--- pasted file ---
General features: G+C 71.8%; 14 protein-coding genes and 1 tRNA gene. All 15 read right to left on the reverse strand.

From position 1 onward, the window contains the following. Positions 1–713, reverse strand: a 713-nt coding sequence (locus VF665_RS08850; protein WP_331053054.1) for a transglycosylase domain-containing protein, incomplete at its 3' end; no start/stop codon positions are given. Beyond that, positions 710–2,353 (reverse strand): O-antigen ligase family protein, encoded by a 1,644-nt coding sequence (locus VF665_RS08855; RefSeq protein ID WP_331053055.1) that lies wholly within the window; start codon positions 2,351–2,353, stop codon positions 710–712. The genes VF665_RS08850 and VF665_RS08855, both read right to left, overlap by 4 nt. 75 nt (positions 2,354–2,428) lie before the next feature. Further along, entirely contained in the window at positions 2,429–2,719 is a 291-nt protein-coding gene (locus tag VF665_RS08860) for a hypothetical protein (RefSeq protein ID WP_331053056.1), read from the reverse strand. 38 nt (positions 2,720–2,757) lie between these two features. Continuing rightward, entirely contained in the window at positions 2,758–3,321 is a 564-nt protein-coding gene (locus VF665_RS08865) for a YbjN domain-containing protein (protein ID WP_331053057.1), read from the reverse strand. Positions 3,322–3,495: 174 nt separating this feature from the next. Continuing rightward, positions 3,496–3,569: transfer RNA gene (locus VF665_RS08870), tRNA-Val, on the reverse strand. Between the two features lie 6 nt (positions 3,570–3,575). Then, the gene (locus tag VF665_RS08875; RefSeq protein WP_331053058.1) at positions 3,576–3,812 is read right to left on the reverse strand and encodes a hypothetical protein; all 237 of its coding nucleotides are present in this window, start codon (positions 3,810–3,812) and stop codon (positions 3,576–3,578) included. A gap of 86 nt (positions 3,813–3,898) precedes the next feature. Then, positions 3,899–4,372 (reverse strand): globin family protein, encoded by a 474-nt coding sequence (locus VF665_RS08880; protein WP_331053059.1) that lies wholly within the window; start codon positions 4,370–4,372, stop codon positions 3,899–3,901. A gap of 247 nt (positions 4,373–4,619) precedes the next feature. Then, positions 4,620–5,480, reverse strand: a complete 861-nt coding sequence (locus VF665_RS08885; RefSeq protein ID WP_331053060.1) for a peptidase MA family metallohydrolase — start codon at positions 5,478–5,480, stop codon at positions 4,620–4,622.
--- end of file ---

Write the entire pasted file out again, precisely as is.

General features: G+C 71.8%; 14 protein-coding genes and 1 tRNA gene. All 15 read right to left on the reverse strand.

From position 1 onward, the window contains the following. Positions 1–713, reverse strand: a 713-nt coding sequence (locus VF665_RS08850; protein WP_331053054.1) for a transglycosylase domain-containing protein, incomplete at its 3' end; no start/stop codon positions are given. Beyond that, positions 710–2,353 (reverse strand): O-antigen ligase family protein, encoded by a 1,644-nt coding sequence (locus VF665_RS08855; RefSeq protein ID WP_331053055.1) that lies wholly within the window; start codon positions 2,351–2,353, stop codon positions 710–712. The genes VF665_RS08850 and VF665_RS08855, both read right to left, overlap by 4 nt. 75 nt (positions 2,354–2,428) lie before the next feature. Further along, entirely contained in the window at positions 2,429–2,719 is a 291-nt protein-coding gene (locus tag VF665_RS08860) for a hypothetical protein (RefSeq protein ID WP_331053056.1), read from the reverse strand. 38 nt (positions 2,720–2,757) lie between these two features. Continuing rightward, entirely contained in the window at positions 2,758–3,321 is a 564-nt protein-coding gene (locus VF665_RS08865) for a YbjN domain-containing protein (protein ID WP_331053057.1), read from the reverse strand. Positions 3,322–3,495: 174 nt separating this feature from the next. Continuing rightward, positions 3,496–3,569: transfer RNA gene (locus VF665_RS08870), tRNA-Val, on the reverse strand. Between the two features lie 6 nt (positions 3,570–3,575). Then, the gene (locus tag VF665_RS08875; RefSeq protein WP_331053058.1) at positions 3,576–3,812 is read right to left on the reverse strand and encodes a hypothetical protein; all 237 of its coding nucleotides are present in this window, start codon (positions 3,810–3,812) and stop codon (positions 3,576–3,578) included. A gap of 86 nt (positions 3,813–3,898) precedes the next feature. Then, positions 3,899–4,372 (reverse strand): globin family protein, encoded by a 474-nt coding sequence (locus VF665_RS08880; protein WP_331053059.1) that lies wholly within the window; start codon positions 4,370–4,372, stop codon positions 3,899–3,901. A gap of 247 nt (positions 4,373–4,619) precedes the next feature. Then, positions 4,620–5,480, reverse strand: a complete 861-nt coding sequence (locus VF665_RS08885; RefSeq protein ID WP_331053060.1) for a peptidase MA family metallohydrolase — start codon at positions 5,478–5,480, stop codon at positions 4,620–4,622.